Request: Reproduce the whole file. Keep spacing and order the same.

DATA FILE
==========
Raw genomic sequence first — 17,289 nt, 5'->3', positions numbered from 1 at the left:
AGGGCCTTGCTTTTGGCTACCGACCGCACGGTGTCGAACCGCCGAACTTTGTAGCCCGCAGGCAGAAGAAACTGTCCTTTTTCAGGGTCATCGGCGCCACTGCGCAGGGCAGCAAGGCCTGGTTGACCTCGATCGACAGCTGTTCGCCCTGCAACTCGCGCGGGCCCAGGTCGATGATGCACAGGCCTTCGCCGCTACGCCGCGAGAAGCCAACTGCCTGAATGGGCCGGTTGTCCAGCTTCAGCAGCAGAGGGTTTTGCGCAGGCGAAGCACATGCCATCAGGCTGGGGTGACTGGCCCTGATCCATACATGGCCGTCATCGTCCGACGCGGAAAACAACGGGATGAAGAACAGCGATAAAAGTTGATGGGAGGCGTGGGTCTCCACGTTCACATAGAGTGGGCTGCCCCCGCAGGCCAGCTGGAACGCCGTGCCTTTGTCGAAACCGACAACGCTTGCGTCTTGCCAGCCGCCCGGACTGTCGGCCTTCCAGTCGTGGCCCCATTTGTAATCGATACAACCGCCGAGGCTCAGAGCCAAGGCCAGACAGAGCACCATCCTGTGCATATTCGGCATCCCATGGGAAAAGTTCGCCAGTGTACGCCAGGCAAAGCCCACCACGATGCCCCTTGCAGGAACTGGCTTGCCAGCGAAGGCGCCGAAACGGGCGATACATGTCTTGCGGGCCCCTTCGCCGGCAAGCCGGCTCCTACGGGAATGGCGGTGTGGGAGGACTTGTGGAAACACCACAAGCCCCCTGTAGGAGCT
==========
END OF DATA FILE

Raw genomic sequence first — 17,289 nt, 5'->3', positions numbered from 1 at the left:
AGGGCCTTGCTTTTGGCTACCGACCGCACGGTGTCGAACCGCCGAACTTTGTAGCCCGCAGGCAGAAGAAACTGTCCTTTTTCAGGGTCATCGGCGCCACTGCGCAGGGCAGCAAGGCCTGGTTGACCTCGATCGACAGCTGTTCGCCCTGCAACTCGCGCGGGCCCAGGTCGATGATGCACAGGCCTTCGCCGCTACGCCGCGAGAAGCCAACTGCCTGAATGGGCCGGTTGTCCAGCTTCAGCAGCAGAGGGTTTTGCGCAGGCGAAGCACATGCCATCAGGCTGGGGTGACTGGCCCTGATCCATACATGGCCGTCATCGTCCGACGCGGAAAACAACGGGATGAAGAACAGCGATAAAAGTTGATGGGAGGCGTGGGTCTCCACGTTCACATAGAGTGGGCTGCCCCCGCAGGCCAGCTGGAACGCCGTGCCTTTGTCGAAACCGACAACGCTTGCGTCTTGCCAGCCGCCCGGACTGTCGGCCTTCCAGTCGTGGCCCCATTTGTAATCGATACAACCGCCGAGGCTCAGAGCCAAGGCCAGACAGAGCACCATCCTGTGCATATTCGGCATCCCATGGGAAAAGTTCGCCAGTGTACGCCAGGCAAAGCCCACCACGATGCCCCTTGCAGGAACTGGCTTGCCAGCGAAGGCGCCGAAACGGGCGATACATGTCTTGCGGGCCCCTTCGCCGGCAAGCCGGCTCCTACGGGAATGGCGGTGTGGGAGGACTTGTGGAAACACCACAAGCCCCCTGTAGGAGCT